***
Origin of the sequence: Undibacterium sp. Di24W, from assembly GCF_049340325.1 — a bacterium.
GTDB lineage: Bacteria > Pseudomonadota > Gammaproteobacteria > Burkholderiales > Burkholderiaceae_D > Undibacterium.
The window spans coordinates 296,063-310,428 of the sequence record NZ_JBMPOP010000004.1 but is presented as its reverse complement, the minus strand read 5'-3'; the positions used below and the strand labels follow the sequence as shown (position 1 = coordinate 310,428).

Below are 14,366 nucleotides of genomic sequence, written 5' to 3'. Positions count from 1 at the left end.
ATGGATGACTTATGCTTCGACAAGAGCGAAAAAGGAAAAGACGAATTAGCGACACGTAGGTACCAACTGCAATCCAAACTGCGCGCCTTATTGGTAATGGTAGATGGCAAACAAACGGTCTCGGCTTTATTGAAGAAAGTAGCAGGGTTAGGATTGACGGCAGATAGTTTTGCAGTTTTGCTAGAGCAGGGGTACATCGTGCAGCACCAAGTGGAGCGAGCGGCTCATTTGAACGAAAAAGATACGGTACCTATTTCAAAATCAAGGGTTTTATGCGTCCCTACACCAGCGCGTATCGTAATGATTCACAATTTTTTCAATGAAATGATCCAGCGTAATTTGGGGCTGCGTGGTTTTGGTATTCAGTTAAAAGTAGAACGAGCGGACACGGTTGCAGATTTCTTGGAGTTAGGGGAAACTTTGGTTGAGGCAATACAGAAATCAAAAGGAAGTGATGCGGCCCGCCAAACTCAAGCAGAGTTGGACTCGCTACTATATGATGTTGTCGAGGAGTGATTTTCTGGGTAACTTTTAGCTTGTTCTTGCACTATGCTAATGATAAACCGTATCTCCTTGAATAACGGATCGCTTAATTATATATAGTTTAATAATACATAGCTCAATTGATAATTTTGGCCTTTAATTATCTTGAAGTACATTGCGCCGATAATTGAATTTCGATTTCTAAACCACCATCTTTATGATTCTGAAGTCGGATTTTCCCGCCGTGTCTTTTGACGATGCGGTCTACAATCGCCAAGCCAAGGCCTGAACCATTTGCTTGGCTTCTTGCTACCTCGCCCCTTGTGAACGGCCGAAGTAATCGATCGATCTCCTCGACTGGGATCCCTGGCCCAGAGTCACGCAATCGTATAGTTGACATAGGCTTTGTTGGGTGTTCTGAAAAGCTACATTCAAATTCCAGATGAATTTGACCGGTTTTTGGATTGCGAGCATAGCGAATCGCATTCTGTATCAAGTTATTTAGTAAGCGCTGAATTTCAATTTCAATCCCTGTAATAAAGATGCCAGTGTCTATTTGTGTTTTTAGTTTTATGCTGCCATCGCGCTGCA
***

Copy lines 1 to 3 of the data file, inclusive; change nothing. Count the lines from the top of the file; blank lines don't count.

Origin of the sequence: Undibacterium sp. Di24W, from assembly GCF_049340325.1 — a bacterium.
GTDB lineage: Bacteria > Pseudomonadota > Gammaproteobacteria > Burkholderiales > Burkholderiaceae_D > Undibacterium.
The window spans coordinates 296,063-310,428 of the sequence record NZ_JBMPOP010000004.1 but is presented as its reverse complement, the minus strand read 5'-3'; the positions used below and the strand labels follow the sequence as shown (position 1 = coordinate 310,428).